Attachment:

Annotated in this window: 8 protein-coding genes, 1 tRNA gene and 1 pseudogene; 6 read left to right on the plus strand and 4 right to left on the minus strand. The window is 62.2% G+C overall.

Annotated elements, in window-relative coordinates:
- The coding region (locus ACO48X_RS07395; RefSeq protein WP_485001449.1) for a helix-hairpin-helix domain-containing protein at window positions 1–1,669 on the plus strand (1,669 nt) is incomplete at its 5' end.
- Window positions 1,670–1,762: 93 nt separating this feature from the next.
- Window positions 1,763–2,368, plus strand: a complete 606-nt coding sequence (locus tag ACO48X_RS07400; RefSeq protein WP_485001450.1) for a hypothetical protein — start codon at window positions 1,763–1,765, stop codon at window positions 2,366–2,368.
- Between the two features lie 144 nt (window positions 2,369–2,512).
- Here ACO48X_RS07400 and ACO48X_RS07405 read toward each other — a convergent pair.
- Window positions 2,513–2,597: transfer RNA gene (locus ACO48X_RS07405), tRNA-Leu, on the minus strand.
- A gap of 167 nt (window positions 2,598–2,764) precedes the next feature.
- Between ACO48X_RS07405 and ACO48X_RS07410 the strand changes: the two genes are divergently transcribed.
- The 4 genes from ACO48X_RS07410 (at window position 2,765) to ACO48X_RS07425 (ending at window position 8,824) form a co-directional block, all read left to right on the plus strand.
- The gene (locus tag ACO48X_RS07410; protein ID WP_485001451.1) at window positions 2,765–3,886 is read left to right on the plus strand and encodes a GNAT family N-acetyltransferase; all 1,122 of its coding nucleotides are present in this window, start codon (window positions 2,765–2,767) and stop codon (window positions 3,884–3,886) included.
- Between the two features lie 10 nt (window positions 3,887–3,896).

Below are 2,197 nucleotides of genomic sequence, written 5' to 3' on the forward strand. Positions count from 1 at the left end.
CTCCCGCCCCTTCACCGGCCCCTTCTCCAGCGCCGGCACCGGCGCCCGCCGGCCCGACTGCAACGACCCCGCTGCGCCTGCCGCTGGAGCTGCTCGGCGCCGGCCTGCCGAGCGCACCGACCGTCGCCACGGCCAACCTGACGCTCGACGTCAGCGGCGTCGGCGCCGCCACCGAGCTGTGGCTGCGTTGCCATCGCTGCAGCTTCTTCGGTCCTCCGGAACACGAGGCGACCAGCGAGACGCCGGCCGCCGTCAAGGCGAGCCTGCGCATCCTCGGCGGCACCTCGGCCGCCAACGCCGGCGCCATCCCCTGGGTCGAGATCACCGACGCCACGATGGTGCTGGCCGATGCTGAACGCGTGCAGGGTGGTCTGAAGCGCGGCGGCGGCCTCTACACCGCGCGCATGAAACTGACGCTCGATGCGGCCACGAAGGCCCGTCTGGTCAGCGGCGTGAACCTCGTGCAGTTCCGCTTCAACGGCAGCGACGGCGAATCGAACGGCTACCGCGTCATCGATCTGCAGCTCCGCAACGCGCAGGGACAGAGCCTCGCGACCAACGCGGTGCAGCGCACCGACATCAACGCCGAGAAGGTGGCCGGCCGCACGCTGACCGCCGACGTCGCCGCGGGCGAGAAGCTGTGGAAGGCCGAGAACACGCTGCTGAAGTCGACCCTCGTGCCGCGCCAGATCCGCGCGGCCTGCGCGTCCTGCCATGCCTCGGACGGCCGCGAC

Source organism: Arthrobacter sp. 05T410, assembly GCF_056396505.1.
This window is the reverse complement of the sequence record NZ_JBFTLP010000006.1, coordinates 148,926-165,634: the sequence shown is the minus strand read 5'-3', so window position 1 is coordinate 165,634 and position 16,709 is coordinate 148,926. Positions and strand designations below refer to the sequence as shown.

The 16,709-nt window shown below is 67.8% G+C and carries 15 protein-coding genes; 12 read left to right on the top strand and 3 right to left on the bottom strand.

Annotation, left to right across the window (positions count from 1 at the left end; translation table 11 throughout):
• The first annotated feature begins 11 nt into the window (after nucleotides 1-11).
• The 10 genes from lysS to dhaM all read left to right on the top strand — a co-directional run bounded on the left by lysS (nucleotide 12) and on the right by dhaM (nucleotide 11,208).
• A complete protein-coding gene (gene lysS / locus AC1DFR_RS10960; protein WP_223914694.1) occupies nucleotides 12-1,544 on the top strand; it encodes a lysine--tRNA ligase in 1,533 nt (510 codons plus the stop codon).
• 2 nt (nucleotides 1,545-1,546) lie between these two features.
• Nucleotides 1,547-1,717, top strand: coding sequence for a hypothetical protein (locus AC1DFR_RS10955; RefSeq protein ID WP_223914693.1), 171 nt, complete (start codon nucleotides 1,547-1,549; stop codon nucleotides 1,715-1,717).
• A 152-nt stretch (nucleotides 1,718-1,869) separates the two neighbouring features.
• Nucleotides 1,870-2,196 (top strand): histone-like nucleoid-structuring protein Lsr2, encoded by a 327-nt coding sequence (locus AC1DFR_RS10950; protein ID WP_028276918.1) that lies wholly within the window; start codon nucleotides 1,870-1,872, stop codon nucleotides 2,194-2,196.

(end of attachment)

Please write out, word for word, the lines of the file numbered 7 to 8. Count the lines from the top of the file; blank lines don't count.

- Here ACO48X_RS07400 and ACO48X_RS07405 read toward each other — a convergent pair.
- Window positions 2,513–2,597: transfer RNA gene (locus ACO48X_RS07405), tRNA-Leu, on the minus strand.